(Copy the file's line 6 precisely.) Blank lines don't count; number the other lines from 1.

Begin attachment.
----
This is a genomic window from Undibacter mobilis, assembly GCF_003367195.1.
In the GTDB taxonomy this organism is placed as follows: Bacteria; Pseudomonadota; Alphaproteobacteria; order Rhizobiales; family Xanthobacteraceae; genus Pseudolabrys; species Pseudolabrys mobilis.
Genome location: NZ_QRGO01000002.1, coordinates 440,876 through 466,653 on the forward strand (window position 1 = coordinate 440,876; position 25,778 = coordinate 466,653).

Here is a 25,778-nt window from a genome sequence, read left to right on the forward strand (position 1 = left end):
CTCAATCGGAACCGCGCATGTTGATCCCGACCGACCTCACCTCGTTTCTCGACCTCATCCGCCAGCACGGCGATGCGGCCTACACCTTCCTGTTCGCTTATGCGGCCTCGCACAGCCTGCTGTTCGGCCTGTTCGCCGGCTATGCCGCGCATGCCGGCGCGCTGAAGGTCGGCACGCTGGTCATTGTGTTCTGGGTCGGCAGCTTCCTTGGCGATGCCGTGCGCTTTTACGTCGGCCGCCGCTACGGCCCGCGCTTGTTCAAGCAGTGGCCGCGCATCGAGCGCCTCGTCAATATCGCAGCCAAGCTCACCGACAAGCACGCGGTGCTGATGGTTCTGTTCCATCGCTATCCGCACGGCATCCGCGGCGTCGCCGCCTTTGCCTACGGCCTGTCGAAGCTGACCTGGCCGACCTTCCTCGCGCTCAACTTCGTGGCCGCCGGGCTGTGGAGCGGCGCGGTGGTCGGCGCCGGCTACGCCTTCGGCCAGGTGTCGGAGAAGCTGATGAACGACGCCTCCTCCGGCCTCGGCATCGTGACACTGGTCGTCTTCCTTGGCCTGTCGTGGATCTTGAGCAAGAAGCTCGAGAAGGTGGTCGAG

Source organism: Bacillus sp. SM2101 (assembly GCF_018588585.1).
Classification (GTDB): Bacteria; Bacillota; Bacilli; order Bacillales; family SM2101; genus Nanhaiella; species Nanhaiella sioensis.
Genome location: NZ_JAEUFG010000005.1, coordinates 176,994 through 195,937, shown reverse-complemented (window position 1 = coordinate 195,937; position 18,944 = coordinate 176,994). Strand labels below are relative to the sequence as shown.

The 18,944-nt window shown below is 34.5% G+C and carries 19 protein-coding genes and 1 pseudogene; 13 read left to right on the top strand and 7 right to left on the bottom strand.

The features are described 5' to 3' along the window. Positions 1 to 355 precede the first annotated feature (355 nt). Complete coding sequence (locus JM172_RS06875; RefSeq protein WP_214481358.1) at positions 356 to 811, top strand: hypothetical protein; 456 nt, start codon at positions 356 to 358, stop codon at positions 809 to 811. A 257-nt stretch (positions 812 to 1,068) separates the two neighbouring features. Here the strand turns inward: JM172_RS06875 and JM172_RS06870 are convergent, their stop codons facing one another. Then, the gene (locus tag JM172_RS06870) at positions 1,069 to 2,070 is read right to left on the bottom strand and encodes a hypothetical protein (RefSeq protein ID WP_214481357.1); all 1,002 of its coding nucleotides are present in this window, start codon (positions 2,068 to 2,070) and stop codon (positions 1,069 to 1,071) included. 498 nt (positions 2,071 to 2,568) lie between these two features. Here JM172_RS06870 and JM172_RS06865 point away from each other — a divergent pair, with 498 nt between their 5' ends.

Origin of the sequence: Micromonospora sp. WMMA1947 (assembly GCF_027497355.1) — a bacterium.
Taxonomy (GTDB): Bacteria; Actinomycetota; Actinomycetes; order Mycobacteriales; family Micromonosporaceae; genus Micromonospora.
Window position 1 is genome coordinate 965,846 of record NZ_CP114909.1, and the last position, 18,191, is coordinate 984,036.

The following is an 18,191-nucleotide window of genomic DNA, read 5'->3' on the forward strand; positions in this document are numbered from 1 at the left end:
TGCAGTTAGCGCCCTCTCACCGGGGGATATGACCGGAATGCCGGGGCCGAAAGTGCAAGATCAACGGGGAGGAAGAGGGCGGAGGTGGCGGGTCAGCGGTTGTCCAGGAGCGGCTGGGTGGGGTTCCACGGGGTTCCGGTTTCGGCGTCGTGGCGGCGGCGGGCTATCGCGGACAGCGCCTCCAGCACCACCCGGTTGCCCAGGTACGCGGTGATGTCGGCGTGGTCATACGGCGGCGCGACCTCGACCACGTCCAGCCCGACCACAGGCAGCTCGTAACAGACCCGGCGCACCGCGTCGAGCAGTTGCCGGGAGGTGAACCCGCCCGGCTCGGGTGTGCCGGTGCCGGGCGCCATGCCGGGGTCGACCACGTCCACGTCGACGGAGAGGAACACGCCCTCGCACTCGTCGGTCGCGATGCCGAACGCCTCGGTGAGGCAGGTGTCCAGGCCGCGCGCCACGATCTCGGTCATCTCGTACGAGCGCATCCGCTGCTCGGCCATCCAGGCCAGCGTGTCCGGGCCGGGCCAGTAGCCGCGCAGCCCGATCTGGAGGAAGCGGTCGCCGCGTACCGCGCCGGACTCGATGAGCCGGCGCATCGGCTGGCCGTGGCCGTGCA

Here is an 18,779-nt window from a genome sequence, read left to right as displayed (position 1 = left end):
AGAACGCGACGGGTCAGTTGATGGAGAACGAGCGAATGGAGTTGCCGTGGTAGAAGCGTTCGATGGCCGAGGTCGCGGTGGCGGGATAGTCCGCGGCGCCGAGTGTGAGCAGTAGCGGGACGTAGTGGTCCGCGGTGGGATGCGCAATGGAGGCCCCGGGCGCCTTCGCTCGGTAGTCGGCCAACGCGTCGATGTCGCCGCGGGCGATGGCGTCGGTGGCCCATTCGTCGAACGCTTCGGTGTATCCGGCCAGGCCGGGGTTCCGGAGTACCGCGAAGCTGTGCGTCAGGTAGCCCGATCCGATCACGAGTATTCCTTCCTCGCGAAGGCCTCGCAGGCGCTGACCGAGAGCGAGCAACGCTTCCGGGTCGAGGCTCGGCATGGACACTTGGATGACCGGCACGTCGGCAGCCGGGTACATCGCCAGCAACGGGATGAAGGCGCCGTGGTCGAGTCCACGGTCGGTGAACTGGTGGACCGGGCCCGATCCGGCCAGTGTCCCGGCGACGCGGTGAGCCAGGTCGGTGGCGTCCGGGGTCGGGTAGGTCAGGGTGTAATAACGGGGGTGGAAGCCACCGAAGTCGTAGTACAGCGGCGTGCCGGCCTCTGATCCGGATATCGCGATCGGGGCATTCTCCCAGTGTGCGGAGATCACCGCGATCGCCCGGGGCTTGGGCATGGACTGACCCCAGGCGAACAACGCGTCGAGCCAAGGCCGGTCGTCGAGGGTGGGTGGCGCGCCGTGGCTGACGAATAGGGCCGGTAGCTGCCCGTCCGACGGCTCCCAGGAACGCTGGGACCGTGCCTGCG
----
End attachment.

Source organism: Bacillus sp. SM2101 (assembly GCF_018588585.1).